Highly-rated Western Australia allrounder Cameron Green believes he 'is a few good years' from being ready for international cricket despite calls from Ricky Ponting for him to be included in Australia's squad for the upcoming Test series against New Zealand.
Green, 20, made his second Sheffield Shield century in three matches in a thrilling win over South Australia. He also has two five-wicket hauls in just 11 first-class games and is averaging 37.71 with the bat and 21.53 with the ball, although he hasn't bowled in the last two Shield games as a precaution after experiencing some back soreness earlier in the season. He already had a long history of back trouble and, at 200cm tall, he is being carefully managed by the medical staff.
Ponting told cricket.com.au that Green could be included in an extended squad against New Zealand, as a "left-field decision" to give the youngster a taste of the international environment without actually playing. This came days after Western Australia team-mate Marcus Stoinis said Green "could be the best allrounder Australia has had" during the match against South Australia.
However, Green was very quick to play down both sets of comments and dampened the excitement around his immediate international prospects.
"I did read that, [they are] incredibly nice words from Ricky," Green said. "But I think it's still a bit premature, to be honest. Obviously he's got a pretty massive word in Australian cricket. But I think at the same time he said it would be a pretty left-field move, and I totally agree with that.
"I think it's still way too early to be taking those comments pretty heavily. I've only played a couple of games as a batsman in the WA squad. I haven't really got those runs on the board, to be honest. I may have got a couple of good scores out of the way, but I'm definitely a good few years off I'd say."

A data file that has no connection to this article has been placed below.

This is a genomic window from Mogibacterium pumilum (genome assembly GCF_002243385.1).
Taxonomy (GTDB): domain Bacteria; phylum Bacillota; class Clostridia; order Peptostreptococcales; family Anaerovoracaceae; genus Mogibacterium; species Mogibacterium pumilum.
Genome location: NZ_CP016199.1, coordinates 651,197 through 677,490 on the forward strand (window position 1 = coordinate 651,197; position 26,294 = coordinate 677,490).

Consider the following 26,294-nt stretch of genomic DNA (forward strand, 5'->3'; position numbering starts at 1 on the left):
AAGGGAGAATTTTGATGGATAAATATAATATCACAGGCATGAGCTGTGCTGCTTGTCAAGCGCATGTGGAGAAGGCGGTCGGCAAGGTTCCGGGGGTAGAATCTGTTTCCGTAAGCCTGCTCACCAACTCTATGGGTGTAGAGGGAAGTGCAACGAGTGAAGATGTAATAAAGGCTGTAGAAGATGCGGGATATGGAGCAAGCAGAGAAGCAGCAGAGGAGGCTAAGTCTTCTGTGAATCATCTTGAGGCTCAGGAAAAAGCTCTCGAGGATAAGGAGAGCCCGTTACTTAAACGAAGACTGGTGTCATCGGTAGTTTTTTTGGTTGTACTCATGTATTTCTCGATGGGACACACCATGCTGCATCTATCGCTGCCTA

Green, who was due to have another MRI on Tuesday, is still not bowling again and may have to wait until the BBL after experiencing back pain in the match against Queensland. He had fears of yet another stress fracture but the scans were clear.
"I thought it was pretty serious," Green said. "I've had three or four back injuries in the past that actually didn't hurt while doing everything else apart from bowling. This one, my back was actually pretty sore in the field and at home so I actually thought it was going to be a lot worse but the scan actually came up absolutely clear. My back was fine. I'm not really sure what was causing the pain but I was just sore."
Green burst onto the scene in 2017 having been given a rookie contract by Western Australia while he was still at school in Perth. He took a five-wicket haul on Shield debut against Tasmania in Hobart and played twice more that summer, but further back trouble in 2017-18 meant he did not play any Shield cricket that season. He played four matches early last season but again was managed after the BBL break due to ongoing back issues.
However, despite not bowling at the moment Green still wants to be a genuine allrounder. "Coming through as a junior I've always seen myself as a genuine allrounder," he said. "At times for WA, I was definitely a bowling allrounder, batting nine or ten and not scoring too many runs. So I'm pretty happy I'm getting a couple of runs out the way but in the future, I'd like to be a genuine allrounder."
He has been gleaning as much advice as he can off Stoinis about the allrounder's role. The pair shared a 122-run stand on day one against South Australia to dig WA out of a hole, but Green has paid more attention to Stoinis' bowling. "He thinks about the game so much and every single time he gets a wicket I go up and ask did you change anything, just trying to take little hints of what he does," Green said.
Green's batting was a major strength as a junior. He was a top-order player all through his schoolboy and underage cricket and has three first-grade centuries batting high in the top six for his WACA Premier club Subiaco-Floreat. His fast-track to Shield level came through his raw ability with the ball rather than the bat, where from 200cm he can bowl at close to 140kph and swing the ball away from the right-handers with a semi side-in action.
But his run-glut this season comes as no surprise. He credits a minor technical adjustment, with a return to a more natural stance and set-up. Green is an extremely orthodox player and as a junior he batted with a traditional bat tap and late pick up, like his hero Ponting, but last season he veered away from that set up to stand still with his bat raised upon delivery which left him feeling a touch rigid.
"I think it's just getting that confidence," Green said. "I've always been able to hold the stick in a way, it was just having that confidence to do it at this level. As a junior growing up it was those steps from second grade to first grade, from first grade to Futures [League], and then Futures to Shield. It's not always your ability, it's probably more the confidence you've got that you can play at that level. Probably getting two scores out of the way probably gave me that confidence."